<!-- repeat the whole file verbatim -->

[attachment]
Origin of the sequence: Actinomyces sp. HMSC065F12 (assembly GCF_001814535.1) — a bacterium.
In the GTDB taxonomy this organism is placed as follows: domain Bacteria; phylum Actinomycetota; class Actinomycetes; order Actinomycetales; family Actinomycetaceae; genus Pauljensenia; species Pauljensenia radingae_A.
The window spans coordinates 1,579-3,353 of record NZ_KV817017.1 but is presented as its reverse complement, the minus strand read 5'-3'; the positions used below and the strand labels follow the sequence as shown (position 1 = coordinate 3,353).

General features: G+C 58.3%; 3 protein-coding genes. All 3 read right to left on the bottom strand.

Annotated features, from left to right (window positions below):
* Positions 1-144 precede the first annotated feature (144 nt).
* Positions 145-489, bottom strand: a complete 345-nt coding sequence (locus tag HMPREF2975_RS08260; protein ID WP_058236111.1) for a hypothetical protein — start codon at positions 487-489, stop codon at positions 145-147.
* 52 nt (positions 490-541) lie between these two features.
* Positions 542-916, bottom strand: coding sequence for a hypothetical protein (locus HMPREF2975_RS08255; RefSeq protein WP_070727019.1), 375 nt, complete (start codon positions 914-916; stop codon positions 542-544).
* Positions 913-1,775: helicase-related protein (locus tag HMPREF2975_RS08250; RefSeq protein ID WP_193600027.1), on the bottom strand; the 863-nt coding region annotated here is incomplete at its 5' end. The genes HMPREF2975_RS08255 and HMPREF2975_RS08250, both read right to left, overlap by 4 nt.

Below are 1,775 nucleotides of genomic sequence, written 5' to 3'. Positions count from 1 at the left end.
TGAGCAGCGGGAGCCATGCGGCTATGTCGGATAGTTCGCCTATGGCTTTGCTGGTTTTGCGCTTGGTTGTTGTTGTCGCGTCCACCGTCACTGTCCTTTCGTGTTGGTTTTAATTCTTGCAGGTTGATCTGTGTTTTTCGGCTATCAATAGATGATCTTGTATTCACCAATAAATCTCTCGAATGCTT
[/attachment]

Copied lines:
Origin of the sequence: Actinomyces sp. HMSC065F12 (assembly GCF_001814535.1) — a bacterium.
In the GTDB taxonomy this organism is placed as follows: domain Bacteria; phylum Actinomycetota; class Actinomycetes; order Actinomycetales; family Actinomycetaceae; genus Pauljensenia; species Pauljensenia radingae_A.
The window spans coordinates 1,579-3,353 of record NZ_KV817017.1 but is presented as its reverse complement, the minus strand read 5'-3'; the positions used below and the strand labels follow the sequence as shown (position 1 = coordinate 3,353).

General features: G+C 58.3%; 3 protein-coding genes. All 3 read right to left on the bottom strand.

Annotated features, from left to right (window positions below):
* Positions 1-144 precede the first annotated feature (144 nt).
* Positions 145-489, bottom strand: a complete 345-nt coding sequence (locus tag HMPREF2975_RS08260; protein ID WP_058236111.1) for a hypothetical protein — start codon at positions 487-489, stop codon at positions 145-147.
* 52 nt (positions 490-541) lie between these two features.
* Positions 542-916, bottom strand: coding sequence for a hypothetical protein (locus HMPREF2975_RS08255; RefSeq protein WP_070727019.1), 375 nt, complete (start codon positions 914-916; stop codon positions 542-544).
* Positions 913-1,775: helicase-related protein (locus tag HMPREF2975_RS08250; RefSeq protein ID WP_193600027.1), on the bottom strand; the 863-nt coding region annotated here is incomplete at its 5' end. The genes HMPREF2975_RS08255 and HMPREF2975_RS08250, both read right to left, overlap by 4 nt.

Below are 1,775 nucleotides of genomic sequence, written 5' to 3'. Positions count from 1 at the left end.
TGAGCAGCGGGAGCCATGCGGCTATGTCGGATAGTTCGCCTATGGCTTTGCTGGTTTTGCGCTTGGTTGTTGTTGTCGCGTCCACCGTCACTGTCCTTTCGTGTTGGTTTTAATTCTTGCAGGTTGATCTGTGTTTTTCGGCTATCAATAGATGATCTTGTATTCACCAATAAATCTCTCGAATGCTT